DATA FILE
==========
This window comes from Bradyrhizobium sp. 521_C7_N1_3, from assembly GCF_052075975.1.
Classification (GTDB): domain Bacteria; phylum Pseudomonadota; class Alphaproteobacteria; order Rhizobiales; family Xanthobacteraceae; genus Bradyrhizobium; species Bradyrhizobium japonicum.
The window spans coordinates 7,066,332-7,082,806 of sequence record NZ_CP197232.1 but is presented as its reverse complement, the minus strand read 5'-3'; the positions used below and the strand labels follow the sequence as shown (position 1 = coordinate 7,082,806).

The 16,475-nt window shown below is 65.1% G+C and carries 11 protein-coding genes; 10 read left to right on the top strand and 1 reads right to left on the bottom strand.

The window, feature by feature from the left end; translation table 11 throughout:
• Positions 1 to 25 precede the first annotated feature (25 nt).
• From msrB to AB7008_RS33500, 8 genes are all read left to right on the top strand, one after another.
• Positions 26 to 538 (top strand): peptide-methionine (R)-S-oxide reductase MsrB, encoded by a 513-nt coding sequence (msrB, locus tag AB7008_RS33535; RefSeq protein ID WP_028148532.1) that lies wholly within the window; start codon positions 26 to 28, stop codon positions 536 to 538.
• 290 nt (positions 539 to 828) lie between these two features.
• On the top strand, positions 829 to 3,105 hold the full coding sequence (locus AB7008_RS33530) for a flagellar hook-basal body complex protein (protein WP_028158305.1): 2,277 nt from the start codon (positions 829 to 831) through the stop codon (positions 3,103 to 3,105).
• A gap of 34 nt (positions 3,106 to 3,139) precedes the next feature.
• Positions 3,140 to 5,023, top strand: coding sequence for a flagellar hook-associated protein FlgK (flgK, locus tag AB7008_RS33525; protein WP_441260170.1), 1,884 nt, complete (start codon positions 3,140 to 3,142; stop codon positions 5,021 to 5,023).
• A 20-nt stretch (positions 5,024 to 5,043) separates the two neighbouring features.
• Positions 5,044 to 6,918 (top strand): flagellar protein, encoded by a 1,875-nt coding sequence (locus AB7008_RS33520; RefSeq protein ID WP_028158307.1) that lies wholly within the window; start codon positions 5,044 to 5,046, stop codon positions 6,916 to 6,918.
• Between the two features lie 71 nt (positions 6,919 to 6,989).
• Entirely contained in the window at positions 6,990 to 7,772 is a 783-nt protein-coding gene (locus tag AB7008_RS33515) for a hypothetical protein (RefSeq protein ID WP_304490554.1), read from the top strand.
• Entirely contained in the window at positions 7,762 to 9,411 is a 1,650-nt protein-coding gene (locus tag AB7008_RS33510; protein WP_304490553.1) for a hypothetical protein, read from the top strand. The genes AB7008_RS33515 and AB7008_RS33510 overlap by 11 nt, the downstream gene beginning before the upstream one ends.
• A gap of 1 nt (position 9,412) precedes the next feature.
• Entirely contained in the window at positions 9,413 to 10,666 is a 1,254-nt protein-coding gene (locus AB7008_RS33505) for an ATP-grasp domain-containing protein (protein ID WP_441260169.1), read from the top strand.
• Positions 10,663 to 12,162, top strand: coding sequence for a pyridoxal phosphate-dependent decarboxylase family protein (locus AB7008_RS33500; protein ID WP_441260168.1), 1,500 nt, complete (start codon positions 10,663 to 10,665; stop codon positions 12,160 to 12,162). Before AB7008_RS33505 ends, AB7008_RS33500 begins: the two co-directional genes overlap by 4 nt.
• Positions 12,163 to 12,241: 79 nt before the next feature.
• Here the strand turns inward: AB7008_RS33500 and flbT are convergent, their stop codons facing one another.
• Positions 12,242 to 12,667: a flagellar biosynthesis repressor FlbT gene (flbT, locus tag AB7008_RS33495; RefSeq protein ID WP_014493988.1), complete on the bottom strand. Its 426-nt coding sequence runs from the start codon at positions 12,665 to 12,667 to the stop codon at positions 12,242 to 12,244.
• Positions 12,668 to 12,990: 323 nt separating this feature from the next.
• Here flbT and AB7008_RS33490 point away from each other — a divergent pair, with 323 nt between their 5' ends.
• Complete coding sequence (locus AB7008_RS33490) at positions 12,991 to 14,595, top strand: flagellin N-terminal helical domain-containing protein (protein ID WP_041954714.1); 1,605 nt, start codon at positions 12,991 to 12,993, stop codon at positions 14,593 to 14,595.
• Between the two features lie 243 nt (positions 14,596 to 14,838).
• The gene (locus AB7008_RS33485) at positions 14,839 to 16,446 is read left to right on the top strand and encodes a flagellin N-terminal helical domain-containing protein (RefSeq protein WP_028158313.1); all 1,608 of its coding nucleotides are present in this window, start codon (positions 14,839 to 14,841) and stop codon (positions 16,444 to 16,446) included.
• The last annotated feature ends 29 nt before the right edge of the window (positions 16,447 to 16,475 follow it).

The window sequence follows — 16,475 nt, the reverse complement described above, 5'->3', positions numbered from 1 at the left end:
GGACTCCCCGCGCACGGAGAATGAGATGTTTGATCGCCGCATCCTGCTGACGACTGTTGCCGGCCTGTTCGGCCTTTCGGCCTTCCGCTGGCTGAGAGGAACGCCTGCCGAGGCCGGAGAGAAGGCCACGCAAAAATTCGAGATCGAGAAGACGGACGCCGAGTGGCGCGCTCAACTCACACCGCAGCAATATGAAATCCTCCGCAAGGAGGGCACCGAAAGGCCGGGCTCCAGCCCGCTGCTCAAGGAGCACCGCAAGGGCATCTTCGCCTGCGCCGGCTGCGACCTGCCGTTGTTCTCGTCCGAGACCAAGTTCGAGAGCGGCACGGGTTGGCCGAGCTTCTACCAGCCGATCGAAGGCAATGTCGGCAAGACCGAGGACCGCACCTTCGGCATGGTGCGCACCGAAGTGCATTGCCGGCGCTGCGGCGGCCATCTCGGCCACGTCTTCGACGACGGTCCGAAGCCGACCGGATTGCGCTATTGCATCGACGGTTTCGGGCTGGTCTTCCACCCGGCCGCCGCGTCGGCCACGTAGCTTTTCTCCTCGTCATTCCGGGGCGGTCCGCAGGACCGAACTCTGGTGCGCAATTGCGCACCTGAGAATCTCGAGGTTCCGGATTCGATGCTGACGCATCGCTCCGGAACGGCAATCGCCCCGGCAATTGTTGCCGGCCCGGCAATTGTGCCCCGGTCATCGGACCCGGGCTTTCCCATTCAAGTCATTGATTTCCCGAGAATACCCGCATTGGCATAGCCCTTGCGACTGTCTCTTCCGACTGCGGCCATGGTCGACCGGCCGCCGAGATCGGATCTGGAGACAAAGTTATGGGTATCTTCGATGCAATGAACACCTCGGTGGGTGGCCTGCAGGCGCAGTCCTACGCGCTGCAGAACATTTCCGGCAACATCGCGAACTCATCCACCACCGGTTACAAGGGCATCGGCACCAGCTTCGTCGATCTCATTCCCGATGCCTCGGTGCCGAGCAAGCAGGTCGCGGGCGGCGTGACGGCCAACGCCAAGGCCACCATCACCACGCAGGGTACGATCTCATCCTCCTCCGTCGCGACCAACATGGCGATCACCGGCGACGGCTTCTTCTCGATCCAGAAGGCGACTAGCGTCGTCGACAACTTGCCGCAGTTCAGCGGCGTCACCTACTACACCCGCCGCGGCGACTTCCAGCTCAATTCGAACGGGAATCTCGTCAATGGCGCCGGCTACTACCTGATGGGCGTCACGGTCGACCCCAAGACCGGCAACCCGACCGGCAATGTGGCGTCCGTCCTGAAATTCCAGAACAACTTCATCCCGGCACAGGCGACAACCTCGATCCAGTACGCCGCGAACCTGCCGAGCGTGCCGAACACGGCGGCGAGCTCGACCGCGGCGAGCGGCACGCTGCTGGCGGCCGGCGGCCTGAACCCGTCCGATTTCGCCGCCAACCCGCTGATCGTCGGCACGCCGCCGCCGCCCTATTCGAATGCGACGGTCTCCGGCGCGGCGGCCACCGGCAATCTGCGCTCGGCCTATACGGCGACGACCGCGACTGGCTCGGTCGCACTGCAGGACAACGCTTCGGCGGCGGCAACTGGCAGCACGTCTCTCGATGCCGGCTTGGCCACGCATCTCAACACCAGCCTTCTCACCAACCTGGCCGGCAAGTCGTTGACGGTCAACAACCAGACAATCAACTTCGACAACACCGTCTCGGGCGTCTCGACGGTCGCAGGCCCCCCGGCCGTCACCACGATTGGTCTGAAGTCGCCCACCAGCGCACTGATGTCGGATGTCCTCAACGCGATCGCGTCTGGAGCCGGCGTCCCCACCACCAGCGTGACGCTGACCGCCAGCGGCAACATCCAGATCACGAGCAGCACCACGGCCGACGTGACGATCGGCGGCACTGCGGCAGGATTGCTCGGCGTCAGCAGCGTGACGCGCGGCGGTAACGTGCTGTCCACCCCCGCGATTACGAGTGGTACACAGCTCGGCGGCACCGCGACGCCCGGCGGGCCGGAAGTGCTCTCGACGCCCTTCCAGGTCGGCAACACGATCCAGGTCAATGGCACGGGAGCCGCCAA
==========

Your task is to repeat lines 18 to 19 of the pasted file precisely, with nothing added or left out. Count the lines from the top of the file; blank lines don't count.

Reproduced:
• A gap of 1 nt (position 9,412) precedes the next feature.
• Entirely contained in the window at positions 9,413 to 10,666 is a 1,254-nt protein-coding gene (locus AB7008_RS33505) for an ATP-grasp domain-containing protein (protein ID WP_441260169.1), read from the top strand.